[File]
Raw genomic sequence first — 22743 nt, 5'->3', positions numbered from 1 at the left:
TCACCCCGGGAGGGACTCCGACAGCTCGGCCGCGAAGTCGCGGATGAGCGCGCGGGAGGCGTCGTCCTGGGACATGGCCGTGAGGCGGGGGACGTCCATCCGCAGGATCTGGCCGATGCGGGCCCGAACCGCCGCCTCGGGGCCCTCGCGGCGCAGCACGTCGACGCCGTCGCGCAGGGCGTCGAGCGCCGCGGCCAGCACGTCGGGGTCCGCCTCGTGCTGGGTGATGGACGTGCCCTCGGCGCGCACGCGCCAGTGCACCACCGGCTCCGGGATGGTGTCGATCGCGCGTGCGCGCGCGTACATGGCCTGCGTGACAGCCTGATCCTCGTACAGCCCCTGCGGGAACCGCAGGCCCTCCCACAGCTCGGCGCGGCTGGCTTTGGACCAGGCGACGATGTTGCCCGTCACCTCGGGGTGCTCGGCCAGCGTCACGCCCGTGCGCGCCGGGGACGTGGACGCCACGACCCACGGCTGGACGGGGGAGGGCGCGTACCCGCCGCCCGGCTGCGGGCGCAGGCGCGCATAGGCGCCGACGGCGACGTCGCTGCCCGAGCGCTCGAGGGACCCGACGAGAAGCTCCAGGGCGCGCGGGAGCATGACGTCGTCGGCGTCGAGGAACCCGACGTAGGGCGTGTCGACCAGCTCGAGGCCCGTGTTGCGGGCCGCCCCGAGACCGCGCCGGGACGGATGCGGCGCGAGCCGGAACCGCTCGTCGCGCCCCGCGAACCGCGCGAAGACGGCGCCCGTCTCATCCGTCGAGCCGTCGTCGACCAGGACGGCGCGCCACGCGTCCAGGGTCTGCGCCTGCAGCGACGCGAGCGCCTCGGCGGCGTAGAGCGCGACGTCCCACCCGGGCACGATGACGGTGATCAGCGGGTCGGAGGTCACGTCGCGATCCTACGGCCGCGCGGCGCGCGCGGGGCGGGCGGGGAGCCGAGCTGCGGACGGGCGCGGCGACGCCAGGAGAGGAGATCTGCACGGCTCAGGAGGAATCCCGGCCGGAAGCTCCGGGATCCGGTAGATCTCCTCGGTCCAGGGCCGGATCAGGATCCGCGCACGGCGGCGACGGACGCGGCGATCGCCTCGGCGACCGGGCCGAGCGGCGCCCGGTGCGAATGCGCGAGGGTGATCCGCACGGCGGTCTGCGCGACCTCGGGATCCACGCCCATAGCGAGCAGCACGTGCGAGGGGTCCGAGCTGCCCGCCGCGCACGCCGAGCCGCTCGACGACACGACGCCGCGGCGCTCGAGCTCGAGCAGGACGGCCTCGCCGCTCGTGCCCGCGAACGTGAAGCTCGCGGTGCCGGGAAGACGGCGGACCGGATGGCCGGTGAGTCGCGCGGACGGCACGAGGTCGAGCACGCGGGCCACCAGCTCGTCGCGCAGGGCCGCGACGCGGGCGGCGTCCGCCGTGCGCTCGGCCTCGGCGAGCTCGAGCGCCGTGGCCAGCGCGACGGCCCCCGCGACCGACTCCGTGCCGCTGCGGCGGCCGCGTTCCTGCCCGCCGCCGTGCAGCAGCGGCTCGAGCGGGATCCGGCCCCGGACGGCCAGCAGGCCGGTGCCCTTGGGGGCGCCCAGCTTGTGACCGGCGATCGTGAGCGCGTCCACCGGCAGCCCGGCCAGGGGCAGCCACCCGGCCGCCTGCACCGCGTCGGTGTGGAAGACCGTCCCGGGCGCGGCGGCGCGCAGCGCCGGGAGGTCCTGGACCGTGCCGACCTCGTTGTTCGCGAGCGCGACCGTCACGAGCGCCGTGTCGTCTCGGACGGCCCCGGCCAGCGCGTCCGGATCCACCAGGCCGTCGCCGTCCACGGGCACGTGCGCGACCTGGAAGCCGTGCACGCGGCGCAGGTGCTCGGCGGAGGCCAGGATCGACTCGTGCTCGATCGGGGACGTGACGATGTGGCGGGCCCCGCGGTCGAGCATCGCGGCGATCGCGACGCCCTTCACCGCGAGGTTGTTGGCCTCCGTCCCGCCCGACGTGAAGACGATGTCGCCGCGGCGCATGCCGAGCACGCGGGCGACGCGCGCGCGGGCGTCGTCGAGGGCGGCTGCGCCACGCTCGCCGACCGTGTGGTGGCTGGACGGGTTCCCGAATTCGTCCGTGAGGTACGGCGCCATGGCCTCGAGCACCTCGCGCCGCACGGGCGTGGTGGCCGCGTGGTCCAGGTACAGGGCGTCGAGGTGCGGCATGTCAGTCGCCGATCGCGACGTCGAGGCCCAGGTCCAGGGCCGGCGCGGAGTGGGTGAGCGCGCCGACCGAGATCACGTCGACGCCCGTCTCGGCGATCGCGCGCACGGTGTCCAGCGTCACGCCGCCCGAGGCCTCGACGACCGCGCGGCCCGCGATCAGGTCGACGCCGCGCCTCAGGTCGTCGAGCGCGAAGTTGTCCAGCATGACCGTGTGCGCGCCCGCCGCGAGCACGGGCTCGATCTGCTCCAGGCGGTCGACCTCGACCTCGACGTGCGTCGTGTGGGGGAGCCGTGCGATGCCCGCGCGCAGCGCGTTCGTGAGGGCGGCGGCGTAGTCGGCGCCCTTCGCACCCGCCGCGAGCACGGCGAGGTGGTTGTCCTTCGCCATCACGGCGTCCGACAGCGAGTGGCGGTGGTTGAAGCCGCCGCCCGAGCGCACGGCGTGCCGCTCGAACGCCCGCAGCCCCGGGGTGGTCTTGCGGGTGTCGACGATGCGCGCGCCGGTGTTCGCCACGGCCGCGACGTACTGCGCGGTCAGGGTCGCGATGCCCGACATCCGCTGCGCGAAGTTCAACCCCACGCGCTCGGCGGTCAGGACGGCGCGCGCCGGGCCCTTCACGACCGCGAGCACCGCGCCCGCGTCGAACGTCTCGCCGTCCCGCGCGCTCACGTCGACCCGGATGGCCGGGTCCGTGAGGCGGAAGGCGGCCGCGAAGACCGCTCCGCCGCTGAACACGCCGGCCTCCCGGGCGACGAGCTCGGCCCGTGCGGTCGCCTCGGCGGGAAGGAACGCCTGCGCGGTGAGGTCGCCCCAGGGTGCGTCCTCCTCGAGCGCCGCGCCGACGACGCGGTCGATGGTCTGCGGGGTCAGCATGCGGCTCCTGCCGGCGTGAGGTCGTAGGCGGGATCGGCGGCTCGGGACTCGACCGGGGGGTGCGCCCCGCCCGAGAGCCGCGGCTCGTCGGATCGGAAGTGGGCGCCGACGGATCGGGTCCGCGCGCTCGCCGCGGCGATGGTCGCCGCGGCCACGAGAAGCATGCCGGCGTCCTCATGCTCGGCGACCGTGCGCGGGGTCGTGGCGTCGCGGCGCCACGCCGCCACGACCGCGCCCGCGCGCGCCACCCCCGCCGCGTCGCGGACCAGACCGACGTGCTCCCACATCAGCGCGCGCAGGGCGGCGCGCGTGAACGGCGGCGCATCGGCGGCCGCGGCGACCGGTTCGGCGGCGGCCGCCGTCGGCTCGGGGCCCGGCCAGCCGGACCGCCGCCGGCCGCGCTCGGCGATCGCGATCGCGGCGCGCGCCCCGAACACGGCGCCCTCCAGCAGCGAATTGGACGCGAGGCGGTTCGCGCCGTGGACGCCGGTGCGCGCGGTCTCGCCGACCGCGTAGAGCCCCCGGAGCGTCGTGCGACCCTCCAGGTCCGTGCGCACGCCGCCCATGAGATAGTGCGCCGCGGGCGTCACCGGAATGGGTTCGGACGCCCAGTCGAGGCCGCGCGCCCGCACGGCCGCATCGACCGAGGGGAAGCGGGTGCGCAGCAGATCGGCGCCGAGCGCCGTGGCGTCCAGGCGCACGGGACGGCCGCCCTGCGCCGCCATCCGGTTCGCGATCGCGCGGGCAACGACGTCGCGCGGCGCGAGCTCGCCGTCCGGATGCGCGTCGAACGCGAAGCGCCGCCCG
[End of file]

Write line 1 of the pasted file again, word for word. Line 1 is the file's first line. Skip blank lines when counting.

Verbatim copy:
Raw genomic sequence first — 22743 nt, 5'->3', positions numbered from 1 at the left: